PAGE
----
Quoting Quiverfull: Is Homeschooling the Answer to Temper Tantrums?

Quoting Quiverfull: Is Homeschooling the Answer to Temper Tantrums? August 1, 2014

temper tantrumsby Tracy Ventola from Ladies Against Feminism and Alternatives to School (Kerry McDonald) – Why We’re Not Going Back to School in the Fall

From Ladies Against Feminism:

Last fall, we quit formal schooling. We stopped dragging our seven-year-old daughter—kicking and screaming—out of bed each morning. We no longer held our breath each afternoon as we drove up the school’s driveway, where the teacher would hand us a physically, emotionally, and spiritually depleted child. A child who held it together all day at school and unraveled as soon as she entered the sanctity of our minivan. That unraveling would take the form of tantrums—screaming, hitting, kicking, and punching at home. Somehow we’d survive the afternoon and early evening, only for our daughter to struggle to fall asleep for hours, tossing and turning in bed. And the torture would begin again the next morning when we’d wake her from a dead sleep and fight the battle required to get her to school by 8:20.

From Alternatives to School:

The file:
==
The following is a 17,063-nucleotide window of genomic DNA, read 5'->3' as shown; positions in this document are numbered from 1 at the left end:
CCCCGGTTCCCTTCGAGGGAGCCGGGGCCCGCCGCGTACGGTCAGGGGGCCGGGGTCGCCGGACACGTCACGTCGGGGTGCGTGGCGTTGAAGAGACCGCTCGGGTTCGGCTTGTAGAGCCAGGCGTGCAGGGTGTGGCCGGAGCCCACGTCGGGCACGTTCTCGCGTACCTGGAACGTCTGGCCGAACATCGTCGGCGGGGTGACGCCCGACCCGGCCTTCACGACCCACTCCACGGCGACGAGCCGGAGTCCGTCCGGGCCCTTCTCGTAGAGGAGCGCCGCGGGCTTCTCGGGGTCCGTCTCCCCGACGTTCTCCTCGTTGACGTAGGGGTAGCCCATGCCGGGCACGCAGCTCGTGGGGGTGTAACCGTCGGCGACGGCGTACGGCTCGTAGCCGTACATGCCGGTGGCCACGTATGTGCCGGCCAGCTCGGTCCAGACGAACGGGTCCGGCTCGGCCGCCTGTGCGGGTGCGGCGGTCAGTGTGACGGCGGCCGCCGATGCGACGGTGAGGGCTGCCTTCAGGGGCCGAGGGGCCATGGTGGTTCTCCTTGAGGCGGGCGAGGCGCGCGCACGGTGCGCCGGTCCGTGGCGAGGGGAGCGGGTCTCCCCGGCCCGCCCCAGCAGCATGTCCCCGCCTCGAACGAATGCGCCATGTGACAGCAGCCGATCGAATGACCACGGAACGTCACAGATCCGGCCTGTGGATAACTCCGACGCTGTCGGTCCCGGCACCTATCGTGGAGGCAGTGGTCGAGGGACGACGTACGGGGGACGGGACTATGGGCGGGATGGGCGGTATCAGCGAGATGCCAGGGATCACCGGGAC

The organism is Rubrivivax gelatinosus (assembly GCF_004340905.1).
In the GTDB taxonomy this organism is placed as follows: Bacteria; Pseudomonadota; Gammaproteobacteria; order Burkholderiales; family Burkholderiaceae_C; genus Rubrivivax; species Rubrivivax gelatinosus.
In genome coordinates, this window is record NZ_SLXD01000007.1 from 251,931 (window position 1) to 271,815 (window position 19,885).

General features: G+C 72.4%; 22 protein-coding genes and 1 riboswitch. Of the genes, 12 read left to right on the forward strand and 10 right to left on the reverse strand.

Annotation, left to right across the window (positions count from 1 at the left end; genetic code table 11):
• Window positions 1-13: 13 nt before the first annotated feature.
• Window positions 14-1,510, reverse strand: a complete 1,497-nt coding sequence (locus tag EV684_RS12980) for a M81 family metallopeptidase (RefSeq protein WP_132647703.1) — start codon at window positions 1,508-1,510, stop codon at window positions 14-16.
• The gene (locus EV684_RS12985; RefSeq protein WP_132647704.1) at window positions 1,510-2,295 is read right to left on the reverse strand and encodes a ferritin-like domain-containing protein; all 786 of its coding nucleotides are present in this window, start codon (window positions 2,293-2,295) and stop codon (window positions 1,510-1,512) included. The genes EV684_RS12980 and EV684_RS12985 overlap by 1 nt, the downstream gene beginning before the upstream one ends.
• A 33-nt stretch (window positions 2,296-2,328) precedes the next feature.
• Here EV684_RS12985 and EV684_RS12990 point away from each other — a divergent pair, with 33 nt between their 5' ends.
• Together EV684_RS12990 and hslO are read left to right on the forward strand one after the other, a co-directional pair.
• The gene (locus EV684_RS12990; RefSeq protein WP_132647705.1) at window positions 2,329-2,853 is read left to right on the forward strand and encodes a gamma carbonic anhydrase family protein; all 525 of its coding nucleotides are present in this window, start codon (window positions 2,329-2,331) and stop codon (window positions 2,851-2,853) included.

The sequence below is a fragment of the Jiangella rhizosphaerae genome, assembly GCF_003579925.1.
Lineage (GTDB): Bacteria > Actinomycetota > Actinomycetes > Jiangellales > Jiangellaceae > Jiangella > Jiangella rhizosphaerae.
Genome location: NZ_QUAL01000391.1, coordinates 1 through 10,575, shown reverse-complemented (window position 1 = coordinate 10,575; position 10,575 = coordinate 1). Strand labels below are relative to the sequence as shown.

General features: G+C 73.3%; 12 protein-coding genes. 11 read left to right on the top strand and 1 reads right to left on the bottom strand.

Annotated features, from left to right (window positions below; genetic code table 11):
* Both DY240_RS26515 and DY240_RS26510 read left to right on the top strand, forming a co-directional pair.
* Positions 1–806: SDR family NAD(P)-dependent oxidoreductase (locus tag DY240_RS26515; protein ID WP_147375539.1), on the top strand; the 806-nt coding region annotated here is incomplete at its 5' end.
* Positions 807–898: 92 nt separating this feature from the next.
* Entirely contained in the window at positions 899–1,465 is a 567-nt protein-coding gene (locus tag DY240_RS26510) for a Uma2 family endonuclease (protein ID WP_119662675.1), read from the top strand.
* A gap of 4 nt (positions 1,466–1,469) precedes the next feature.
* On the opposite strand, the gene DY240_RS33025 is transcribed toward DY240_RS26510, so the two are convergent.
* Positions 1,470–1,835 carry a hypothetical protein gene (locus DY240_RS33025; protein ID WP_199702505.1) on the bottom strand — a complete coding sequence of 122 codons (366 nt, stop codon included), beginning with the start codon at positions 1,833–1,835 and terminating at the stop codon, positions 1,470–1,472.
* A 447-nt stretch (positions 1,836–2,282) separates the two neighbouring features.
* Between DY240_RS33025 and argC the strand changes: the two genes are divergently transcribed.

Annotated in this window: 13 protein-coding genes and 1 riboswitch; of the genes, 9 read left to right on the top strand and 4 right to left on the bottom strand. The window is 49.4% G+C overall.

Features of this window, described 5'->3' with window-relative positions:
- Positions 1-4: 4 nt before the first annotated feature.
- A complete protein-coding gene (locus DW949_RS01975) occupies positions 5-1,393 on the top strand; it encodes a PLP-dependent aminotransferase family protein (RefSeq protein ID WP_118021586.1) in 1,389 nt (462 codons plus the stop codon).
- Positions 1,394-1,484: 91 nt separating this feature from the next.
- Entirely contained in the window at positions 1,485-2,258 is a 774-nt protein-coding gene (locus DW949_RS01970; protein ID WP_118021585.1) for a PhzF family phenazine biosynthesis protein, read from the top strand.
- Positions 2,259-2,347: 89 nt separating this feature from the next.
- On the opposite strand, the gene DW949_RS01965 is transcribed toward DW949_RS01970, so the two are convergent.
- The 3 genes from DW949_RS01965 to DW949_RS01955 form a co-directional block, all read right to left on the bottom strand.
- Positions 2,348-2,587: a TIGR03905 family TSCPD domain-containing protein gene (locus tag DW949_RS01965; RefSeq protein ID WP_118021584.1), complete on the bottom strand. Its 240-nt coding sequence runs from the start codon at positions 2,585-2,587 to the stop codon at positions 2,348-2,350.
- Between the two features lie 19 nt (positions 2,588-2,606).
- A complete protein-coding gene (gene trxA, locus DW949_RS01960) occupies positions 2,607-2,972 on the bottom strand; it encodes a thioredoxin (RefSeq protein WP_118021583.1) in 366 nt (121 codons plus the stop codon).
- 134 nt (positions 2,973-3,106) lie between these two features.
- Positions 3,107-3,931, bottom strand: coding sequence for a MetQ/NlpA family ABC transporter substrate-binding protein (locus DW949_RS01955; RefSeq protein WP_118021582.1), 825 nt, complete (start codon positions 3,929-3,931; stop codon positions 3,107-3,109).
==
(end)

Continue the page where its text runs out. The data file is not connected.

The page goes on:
Before deciding to homeschool, I conducted hundreds of hours of research, during which I met two homeschooling moms whose stories took my breath away.  Both moms had sons who, when in school, had experienced behavioral issues very similar to those of my daughter.  Both mothers vowed that homeschooling was the tantrum solution!  And so, I’d hoped—dreamed!—about the behavioral changes that would occur once we started homeschooling, but what I had not anticipated was how my daughter’s inner light—her natural curiosity and her joy of life and learning—would be rekindled by the slower pace, by the days tailored to her needs and interests.

QUOTING QUIVERFULL is a regular feature of NLQ – we present the actual words of noted Quiverfull leaders or their followers/enforcers and ask our readers: What do you think? Agree? Disagree? This is the place to state your opinion. Please, let’s keep it respectful – but at the same time, we encourage readers to examine the ideas of Quiverfull honestly and thoughtfully.

Comments open below